2. Mechanick JI, Kushner RF, Sugerman HJ, et al. American Association of Clinical Endocrinologists, The Obesity Society, and American Society for Metabolic & Bariatric Surgery medical guidelines for clinical practice for the perioperative nutritional, metabolic, and nonsurgical support of the bariatric surgery patient. Surg Obes Relat Dis. 2008;4(5):S109–S184.
  3. Schwarz N, Groves RM, Schuman H. Survey methods. In: Gilbert DT, Fiske ST, Lindzey G, eds. The Handbook of Social Psychology. McGraw-Hill; 1998:143–179.
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  6. Sharoky CE, Sellers MM, Keele LJ, et al. Does surgeon sex matter? Ann Surg. 2018;267(6):1069–1076.
  7.  Centers for Disease Control and Prevention. Adult obesity prevalence maps. https://www.cdc.gov/obesity/data/prevalence-maps.html. Accessed 27 Sep 2022.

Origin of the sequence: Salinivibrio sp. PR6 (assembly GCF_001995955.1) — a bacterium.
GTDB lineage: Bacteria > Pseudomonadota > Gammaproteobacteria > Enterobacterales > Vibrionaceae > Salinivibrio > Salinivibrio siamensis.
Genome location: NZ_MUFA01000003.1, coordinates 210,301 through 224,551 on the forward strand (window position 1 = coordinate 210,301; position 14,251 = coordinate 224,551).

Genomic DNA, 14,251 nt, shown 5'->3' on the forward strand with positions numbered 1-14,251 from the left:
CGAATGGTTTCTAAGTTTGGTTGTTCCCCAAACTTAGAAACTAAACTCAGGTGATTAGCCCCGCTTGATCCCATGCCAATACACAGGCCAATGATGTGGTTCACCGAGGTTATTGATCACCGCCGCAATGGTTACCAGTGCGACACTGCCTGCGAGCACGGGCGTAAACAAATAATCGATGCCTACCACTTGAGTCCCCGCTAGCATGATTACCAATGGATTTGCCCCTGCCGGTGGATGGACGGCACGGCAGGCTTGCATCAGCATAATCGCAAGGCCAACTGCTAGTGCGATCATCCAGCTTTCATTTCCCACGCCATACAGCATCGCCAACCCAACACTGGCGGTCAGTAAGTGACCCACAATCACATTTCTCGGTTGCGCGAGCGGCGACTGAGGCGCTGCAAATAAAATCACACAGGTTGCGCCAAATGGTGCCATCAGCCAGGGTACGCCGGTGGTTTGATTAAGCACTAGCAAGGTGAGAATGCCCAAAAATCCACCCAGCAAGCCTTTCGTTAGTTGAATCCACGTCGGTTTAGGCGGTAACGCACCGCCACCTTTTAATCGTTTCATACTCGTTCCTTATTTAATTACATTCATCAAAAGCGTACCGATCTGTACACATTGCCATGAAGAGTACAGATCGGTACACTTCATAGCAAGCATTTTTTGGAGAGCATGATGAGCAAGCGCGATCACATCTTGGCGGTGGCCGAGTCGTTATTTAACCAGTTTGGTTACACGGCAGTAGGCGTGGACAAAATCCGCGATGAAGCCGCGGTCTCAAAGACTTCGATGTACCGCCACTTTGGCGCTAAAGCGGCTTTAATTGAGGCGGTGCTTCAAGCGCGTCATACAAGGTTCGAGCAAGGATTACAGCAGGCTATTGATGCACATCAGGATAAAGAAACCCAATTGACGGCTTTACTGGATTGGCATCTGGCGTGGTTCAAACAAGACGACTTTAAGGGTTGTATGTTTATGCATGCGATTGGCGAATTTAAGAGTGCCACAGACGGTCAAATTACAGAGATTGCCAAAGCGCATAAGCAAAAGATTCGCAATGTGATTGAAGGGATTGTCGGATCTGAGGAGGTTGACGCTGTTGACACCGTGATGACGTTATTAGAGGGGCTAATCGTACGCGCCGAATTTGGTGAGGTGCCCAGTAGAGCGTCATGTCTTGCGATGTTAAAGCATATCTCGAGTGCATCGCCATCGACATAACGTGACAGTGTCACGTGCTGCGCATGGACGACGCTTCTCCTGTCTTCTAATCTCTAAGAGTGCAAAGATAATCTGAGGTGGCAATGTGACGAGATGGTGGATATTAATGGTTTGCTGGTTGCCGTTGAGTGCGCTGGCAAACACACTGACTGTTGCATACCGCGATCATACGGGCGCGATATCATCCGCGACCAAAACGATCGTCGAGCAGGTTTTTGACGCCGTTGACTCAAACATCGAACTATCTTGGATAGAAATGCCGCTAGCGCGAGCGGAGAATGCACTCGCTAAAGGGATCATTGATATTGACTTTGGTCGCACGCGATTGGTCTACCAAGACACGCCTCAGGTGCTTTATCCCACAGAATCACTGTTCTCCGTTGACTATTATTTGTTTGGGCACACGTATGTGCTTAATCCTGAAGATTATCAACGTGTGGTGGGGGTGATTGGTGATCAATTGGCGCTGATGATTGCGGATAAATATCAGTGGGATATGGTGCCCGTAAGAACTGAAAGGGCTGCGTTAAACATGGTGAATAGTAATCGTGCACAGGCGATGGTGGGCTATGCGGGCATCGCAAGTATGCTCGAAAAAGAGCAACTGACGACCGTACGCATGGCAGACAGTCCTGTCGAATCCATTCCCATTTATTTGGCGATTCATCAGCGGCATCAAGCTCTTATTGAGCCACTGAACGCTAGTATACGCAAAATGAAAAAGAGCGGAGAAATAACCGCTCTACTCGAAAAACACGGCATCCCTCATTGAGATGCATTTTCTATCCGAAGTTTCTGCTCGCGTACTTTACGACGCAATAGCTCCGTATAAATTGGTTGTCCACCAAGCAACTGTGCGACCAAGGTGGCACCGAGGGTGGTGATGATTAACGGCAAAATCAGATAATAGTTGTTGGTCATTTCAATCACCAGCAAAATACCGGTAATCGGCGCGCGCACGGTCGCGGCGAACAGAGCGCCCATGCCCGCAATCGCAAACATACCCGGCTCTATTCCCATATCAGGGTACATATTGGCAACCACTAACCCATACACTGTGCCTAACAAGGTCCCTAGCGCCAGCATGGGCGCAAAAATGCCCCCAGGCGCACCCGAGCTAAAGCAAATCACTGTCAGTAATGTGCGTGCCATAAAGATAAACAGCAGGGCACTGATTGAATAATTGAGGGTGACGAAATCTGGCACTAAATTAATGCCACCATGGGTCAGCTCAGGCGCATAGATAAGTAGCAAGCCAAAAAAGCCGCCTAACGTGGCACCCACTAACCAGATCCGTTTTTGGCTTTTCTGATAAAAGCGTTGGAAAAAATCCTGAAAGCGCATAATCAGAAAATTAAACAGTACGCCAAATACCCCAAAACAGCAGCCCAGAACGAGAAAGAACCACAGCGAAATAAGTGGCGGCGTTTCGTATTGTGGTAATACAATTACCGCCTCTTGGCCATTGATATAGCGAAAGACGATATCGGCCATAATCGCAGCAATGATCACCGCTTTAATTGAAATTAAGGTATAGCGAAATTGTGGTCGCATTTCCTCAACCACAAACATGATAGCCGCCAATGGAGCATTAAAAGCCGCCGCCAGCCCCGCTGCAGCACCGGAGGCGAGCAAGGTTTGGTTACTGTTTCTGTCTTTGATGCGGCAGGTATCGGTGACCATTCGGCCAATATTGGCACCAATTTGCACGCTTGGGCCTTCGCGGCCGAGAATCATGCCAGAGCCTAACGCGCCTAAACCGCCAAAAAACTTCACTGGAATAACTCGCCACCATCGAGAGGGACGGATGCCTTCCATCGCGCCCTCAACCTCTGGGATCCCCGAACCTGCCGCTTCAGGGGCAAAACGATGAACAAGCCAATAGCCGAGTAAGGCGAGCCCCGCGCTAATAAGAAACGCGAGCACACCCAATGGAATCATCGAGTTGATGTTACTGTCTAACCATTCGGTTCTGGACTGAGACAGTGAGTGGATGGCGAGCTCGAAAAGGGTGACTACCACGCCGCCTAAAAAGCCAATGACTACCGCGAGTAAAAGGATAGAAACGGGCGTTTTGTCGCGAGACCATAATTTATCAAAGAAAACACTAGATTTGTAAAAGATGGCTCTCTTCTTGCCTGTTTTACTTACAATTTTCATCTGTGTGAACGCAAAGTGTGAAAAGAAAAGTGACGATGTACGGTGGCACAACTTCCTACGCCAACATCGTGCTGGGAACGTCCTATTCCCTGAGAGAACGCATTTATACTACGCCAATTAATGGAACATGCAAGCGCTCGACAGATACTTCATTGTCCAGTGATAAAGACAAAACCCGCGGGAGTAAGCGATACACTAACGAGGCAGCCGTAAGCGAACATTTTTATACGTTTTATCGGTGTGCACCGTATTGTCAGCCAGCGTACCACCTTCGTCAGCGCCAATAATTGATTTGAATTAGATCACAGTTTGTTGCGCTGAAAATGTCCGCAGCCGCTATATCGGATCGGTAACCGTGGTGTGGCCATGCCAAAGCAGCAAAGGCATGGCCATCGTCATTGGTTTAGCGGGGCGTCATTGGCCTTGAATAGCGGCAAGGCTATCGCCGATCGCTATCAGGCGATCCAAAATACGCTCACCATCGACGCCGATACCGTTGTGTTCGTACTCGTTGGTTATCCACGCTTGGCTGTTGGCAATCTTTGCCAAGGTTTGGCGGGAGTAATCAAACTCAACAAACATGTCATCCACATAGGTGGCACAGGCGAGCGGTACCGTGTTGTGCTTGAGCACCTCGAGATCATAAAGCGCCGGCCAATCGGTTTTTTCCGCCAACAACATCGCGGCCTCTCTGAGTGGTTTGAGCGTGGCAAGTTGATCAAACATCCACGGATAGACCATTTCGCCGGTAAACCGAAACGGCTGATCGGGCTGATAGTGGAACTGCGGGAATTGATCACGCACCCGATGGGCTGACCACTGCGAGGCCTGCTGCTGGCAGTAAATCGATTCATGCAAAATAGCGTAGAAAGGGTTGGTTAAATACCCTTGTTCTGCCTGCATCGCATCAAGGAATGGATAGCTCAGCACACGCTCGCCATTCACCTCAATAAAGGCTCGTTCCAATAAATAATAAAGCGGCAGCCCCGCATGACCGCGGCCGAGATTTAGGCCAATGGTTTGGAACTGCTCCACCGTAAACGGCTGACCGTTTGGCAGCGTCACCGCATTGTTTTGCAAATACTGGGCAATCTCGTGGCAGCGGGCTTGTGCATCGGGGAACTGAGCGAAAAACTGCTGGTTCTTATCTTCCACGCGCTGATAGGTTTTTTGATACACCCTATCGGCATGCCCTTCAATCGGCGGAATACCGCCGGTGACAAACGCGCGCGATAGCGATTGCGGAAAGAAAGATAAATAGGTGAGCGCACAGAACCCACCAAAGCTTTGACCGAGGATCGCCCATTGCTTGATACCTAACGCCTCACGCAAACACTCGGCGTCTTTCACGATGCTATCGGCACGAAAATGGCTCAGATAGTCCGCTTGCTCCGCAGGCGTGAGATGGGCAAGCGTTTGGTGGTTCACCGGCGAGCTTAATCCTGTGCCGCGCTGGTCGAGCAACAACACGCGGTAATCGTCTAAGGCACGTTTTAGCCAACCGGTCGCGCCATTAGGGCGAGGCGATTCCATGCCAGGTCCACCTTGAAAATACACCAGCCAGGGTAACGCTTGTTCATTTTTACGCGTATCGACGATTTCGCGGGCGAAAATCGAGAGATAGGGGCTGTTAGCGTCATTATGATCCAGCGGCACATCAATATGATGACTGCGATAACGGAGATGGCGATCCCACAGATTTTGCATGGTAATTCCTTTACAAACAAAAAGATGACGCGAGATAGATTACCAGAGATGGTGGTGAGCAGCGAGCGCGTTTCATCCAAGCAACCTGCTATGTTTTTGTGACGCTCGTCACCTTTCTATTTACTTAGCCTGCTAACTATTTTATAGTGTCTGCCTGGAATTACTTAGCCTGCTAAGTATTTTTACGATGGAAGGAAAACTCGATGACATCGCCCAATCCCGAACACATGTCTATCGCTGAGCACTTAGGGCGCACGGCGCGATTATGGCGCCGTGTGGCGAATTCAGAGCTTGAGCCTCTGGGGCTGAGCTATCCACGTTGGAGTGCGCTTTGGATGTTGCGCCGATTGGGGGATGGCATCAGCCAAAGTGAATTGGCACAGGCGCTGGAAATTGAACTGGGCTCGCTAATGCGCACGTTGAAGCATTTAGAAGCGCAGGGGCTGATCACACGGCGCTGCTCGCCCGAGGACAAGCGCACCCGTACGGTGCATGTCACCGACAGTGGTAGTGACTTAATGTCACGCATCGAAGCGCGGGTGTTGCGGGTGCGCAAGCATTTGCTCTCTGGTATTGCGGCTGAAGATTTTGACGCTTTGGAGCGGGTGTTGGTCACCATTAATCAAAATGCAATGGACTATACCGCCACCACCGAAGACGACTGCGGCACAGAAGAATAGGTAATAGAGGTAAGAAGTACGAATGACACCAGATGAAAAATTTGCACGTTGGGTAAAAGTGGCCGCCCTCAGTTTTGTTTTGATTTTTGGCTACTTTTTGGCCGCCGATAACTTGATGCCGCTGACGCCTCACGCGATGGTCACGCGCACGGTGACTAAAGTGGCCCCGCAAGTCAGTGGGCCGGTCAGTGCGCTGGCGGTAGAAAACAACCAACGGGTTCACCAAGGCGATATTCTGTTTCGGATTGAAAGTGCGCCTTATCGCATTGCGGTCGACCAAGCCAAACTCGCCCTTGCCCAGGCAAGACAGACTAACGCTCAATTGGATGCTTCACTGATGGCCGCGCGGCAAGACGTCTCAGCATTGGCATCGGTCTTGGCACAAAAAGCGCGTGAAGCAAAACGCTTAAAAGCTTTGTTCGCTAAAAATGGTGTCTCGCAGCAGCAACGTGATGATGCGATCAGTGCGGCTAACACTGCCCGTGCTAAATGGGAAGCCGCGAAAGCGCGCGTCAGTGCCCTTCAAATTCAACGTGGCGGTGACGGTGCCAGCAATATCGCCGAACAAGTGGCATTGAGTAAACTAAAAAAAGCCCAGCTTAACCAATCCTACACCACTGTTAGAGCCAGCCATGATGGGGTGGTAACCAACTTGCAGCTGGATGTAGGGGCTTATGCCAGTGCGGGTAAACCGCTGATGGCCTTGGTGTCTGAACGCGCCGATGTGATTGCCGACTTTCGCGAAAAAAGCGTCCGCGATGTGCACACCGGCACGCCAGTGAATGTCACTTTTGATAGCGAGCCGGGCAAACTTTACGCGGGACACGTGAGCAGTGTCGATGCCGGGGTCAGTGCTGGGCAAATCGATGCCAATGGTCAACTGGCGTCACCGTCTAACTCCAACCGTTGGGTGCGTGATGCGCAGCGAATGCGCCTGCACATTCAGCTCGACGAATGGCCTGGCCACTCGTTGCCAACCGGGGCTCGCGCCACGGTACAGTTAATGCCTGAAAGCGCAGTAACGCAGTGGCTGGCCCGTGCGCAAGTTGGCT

8. Wen M, Fan JX, Kowaleski-Jones L, Wan N. Rural-urban disparities in obesity prevalence among working age adults in the United States: exploring the mechanisms. Am J Health Promot. 2018;32(2):400–408. 
  9. Lu Y, Juo YY, Martin MJ, et al. Analysis of early job market experiences and perceptions among bariatric surgery fellowship graduates and bariatric surgery program directors. Obes Surg. 2021;31(4):1561–1571.